Automatic telephone exchange. Install

    I would like to submit a note on telephony to the court of the habrasociety. What will it be about? About how the installation of a conventional analog PBX takes place (although not necessarily only an analog one).

    To begin with, I would like to note that not IP-telephony will be considered here, but ordinary analog telephony. Although IP-telephony and strides by leaps and bounds and I completely agree that it is the future. But still, the vast majority of office workers (especially in the regions) are sitting on analog phones. Moreover, in many modern exchanges there are gateways for IP-telephony.

    Some terminology (It is not quite the same as everywhere else (and the standards in particular, but unfortunately I have so once trained, a request strongly not to beat :))
    Point - final device - telephone, fax, modem. In general, a socket where you can stick something.
    Cross  - in one of the directories on telephony “Telephone cross in general is a distribution switching system for office exchanges.”
    Interfloor cross  - in fact, is intermediate between the main (which is connected directly to the PBX) and end points.
    Plinth  - “are used for solderless connection of cross wires and are equipped with contacts, which are of several types: primarily disconnected and non-disconnected.” The most common for small and medium-sized offices are Krone and 110.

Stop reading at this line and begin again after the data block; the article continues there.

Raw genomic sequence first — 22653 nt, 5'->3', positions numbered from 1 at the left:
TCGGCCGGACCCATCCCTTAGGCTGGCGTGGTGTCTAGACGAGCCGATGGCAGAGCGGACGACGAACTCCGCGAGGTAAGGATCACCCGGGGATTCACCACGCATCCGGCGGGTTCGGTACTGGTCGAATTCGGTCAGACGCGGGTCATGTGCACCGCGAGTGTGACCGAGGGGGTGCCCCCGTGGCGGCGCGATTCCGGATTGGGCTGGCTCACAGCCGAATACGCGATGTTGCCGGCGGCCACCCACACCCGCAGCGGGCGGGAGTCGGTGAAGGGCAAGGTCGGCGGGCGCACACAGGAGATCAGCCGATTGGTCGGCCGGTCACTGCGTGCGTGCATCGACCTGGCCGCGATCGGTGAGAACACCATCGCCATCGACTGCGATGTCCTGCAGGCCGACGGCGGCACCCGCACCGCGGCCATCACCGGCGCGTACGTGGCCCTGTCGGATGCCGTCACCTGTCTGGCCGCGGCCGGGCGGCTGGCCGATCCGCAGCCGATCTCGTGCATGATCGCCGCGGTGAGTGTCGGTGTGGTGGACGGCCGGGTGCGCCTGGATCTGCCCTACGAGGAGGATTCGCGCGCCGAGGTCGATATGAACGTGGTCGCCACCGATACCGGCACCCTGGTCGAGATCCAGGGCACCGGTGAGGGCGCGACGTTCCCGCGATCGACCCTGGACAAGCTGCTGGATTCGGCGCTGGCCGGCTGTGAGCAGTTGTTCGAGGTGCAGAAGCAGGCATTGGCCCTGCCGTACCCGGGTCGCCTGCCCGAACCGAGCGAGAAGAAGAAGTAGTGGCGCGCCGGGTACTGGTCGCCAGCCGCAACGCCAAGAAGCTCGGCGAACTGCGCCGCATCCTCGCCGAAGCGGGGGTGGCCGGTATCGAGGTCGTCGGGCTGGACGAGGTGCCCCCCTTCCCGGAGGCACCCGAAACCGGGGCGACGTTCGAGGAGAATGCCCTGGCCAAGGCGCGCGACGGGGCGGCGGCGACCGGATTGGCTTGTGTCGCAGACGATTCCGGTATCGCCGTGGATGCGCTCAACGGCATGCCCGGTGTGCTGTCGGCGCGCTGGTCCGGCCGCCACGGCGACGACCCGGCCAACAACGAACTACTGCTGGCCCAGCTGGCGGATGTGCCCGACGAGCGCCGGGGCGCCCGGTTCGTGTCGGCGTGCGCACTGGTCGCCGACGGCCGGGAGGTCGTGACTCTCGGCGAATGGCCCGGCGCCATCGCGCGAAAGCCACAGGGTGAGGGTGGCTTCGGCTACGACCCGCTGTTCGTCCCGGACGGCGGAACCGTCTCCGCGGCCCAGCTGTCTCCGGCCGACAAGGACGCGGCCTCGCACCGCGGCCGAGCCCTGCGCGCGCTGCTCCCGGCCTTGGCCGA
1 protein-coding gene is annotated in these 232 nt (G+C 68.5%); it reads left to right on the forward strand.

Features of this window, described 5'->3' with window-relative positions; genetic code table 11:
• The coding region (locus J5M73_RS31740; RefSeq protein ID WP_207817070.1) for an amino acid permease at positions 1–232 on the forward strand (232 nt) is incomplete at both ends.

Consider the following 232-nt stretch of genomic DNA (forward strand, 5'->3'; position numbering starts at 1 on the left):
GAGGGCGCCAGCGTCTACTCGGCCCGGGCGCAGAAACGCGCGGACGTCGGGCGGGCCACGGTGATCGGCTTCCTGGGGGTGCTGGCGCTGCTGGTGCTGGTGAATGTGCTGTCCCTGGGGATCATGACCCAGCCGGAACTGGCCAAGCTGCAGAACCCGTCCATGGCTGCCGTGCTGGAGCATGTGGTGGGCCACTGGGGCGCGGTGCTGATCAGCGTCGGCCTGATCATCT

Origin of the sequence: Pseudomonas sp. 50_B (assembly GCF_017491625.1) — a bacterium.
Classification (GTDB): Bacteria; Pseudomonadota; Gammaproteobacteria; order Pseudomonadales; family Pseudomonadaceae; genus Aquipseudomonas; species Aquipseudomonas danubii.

TK  - technical task :)

    Some tool.
    Cold head and clean hands - about clean hands is by no means a metaphor, especially when laying over a false ceiling, the colorful handprints on the ceiling do not impress the customer  Crimping  - it is not strange, but it may not be necessary  Installation tool for terminating and trimming wires  - in common language called clogging, a plinth and a couple more names. Serves for terminating wires in skirtings and sockets. It happens of different types, it is best to take two, one under 110/66 another under Krone.
    Stepladder  - often useful  Punch  - create holes in the walls, sometimes used to create a hole in the floor (ceiling).
    Wiring detector - unfortunately in Russia, there is such a specificity as wiring laid absolutely at unimaginable angles, in absolutely impossible places. So before drilling, you must definitely check the wall.
    Tester  - we use testers from Fluke in our work. We
    also need screwdrivers (Phillips, flat, small and large), side cutters, wire cutters, pliers. Well, we must remember that it is better to take the extra than to run around and look for a hammer (for example)
    Another very useful thing in such things (and not only) is the walkie-talkie. We use Icom F-26 joy stations in the LPD range. Communication is sufficient for our needs.

    Cable - the most diverse (depending on installation). Most often, the number of pairs is divided by street / inner
    Jackie - 6P4C (RJ-11), 8P8C (RJ-45)
    Sockets, keystones - of various variations.
    Skirtings - 110, Krone.
    Cable channels, trays, if you use cobbing, then alabaster or putty :)
    Patch panels, amphenols (TELCO)